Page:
(T-AGS-27: dp. 2,623 t.; l. 282'11-"; b. 48'; s. 12 k.; cpl. 44; a. none.)
Elisha Kent Kane, born in Philadelphia 28 February 1820, graduated from the University of Pennsylvania Medical School in 1842. He became Assistant Surgeon in the Navy 14 September 1843 to serve in the China Commercial Treaty mission under Caleb Gushing, in the Africa Squadron, and in the Marines during the Mexican War.
He became senior medical officer of the unsuccessful Arctic expedition searching for explorer Sir John Franklin in 1850 and 1851. Kane organized and headed a second rescue expedition which sailed from New York 31 May 1853, and wintered in Rensselaer Bay. Though at times near death, and scurvy-ridden he resolutely pushed on and chartered the coasts of Smith Sound (now called Kane Basin) and penetrated farther north than any other explorer had done up to that time. At Cape Constitution he discovered the ice-free Kennedy Channel, later followed by Hayes, Hall, Greely, and Robert E. Peary in turn as they drove toward the North Pole.
Kane finally abandoned the icebound brig Advance 20 May 1855 and escaped the clutches of the frozen north by an 83-day march of indomitable courage to Upernavik. The party, carrying the invalids, lost only one man in the retreat to stand in the annals of Arctic exploration as the archetype of victory over defeat. Kane returned to New York 11 October 1855 and the following year published his two-volume "Arctic Explorations." After visiting England, he sailed to Havana, Cuba, where he died 16 February 1857.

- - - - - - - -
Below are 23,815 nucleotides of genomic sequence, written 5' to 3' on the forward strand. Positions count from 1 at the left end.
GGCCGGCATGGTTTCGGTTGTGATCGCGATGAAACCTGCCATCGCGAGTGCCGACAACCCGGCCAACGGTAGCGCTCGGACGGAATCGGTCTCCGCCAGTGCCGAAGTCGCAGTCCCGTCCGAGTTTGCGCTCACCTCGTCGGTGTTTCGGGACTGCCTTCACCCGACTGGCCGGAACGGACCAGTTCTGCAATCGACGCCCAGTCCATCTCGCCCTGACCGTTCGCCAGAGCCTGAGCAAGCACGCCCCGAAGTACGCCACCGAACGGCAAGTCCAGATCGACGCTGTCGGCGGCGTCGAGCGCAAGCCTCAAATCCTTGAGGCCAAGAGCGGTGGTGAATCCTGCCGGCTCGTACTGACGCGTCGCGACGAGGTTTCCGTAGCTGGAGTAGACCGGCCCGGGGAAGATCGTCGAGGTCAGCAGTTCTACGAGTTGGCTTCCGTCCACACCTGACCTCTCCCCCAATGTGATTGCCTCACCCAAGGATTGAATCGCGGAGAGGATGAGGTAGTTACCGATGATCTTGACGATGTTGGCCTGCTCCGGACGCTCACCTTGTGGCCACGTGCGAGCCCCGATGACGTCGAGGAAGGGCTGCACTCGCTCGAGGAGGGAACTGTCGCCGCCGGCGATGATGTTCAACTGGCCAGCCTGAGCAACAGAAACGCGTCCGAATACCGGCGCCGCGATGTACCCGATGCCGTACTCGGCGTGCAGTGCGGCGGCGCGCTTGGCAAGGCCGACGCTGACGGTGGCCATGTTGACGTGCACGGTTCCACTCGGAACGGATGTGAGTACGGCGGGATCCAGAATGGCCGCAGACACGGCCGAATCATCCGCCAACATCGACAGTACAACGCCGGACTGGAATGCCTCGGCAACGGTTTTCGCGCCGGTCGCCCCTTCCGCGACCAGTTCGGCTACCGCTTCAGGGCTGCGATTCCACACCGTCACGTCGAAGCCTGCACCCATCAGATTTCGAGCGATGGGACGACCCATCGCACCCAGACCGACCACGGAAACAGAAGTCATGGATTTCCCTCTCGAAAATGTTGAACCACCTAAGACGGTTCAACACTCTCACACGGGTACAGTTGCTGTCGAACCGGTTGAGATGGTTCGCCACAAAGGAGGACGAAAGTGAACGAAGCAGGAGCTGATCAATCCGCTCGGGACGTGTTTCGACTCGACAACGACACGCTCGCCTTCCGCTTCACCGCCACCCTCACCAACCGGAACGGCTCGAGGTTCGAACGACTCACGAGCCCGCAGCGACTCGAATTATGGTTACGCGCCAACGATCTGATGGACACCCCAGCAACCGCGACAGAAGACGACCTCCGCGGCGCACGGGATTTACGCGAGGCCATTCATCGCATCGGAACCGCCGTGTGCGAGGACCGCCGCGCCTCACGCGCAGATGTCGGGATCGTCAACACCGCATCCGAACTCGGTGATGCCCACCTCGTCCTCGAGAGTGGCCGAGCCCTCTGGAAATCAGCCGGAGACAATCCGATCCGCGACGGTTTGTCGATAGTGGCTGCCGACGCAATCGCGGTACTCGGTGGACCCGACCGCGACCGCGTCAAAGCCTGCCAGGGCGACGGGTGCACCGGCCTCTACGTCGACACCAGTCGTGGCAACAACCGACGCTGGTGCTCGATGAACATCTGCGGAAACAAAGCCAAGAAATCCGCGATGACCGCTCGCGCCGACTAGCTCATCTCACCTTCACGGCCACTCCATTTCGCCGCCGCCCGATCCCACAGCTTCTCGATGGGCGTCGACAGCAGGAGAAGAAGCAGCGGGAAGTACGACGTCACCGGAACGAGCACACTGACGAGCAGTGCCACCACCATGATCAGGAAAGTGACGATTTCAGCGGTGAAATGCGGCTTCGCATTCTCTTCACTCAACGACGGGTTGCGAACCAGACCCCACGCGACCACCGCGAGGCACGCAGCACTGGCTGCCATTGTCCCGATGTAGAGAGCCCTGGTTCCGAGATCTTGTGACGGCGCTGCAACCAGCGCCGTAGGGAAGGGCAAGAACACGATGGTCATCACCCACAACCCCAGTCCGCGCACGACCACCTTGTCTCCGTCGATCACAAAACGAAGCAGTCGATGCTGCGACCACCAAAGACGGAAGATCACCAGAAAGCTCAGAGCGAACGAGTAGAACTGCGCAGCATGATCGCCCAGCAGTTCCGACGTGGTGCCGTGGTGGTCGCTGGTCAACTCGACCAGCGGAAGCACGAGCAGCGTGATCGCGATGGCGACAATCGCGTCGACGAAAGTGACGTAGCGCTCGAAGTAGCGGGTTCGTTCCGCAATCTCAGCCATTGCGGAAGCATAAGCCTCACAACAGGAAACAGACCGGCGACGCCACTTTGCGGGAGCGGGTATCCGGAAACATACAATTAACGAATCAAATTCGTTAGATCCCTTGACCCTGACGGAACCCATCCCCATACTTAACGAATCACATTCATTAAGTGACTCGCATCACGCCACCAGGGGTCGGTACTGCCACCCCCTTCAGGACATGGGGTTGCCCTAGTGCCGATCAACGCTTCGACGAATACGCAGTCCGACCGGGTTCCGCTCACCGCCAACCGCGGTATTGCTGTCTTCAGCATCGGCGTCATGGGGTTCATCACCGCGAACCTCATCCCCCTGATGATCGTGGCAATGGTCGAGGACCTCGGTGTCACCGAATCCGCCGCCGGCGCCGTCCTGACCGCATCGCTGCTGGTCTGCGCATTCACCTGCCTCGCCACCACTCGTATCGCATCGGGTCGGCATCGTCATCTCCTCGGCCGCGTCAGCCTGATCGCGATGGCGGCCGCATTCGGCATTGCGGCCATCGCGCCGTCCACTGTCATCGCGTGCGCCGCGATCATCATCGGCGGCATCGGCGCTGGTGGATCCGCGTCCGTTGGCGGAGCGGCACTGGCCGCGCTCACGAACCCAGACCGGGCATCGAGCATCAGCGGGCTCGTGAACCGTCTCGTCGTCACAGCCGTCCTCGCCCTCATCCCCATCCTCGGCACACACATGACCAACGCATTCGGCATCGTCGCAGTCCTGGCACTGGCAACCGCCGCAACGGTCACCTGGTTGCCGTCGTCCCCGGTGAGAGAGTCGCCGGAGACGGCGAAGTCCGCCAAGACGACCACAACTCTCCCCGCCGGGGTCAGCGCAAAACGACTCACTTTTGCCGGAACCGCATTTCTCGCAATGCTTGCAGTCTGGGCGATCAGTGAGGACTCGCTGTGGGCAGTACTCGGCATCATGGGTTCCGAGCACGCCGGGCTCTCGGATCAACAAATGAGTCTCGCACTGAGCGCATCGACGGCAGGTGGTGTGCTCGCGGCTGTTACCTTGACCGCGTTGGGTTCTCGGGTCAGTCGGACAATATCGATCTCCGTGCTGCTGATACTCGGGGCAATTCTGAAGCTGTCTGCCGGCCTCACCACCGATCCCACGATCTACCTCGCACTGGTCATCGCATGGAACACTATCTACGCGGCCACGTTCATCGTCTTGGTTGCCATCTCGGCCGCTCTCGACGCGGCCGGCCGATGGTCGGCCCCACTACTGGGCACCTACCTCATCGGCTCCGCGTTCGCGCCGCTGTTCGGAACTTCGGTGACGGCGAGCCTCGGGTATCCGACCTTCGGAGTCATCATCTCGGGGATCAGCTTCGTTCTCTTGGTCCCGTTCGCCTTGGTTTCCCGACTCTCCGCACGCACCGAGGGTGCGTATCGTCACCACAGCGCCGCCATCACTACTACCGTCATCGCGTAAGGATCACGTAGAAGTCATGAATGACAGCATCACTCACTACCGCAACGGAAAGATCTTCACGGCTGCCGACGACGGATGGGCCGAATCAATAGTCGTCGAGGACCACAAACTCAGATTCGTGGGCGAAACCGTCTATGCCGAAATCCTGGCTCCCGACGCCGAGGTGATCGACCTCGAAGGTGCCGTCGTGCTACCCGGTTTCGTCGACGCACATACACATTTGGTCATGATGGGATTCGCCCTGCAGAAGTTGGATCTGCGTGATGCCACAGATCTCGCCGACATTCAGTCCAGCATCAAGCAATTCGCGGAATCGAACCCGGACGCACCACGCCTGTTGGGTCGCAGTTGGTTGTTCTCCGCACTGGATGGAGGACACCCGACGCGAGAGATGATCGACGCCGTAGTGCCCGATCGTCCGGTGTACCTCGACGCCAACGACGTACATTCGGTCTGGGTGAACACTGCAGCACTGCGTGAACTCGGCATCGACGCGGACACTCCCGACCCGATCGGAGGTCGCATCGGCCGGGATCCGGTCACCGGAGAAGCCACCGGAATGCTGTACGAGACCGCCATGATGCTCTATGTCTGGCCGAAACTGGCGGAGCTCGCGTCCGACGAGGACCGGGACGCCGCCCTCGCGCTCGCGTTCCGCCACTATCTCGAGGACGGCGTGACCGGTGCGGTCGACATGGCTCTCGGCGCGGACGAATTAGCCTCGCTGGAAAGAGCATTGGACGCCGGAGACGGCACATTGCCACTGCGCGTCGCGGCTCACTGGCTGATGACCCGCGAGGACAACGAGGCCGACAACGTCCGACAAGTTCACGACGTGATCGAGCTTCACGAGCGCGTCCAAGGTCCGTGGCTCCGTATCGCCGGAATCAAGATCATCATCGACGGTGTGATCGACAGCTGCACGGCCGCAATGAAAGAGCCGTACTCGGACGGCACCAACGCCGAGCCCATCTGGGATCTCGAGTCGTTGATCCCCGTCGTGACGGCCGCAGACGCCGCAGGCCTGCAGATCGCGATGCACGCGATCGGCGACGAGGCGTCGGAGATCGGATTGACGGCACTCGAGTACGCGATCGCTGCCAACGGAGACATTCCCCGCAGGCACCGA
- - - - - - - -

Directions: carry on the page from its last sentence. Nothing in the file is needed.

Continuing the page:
The second Kane (T-AGS-27) was launched 20 November 1965 by the Christy Corp., Sturgeon Bay, Wis.; sponsored by Mrs. Harold T. Duetermann, wife of Vice Admiral Deutermann; assigned to MSTS; and placed in service 26 May 1967 for scientific operations under the Atlantic. Besides conducting coastal hydrographic and oceanographic surveys, Kane also tends small survey craft, helicopters, and Marine Corps survey teams. She is capable of compiling and printing finished charts on the spot to meet fleet and landing force requirements and has accommodations for scientists.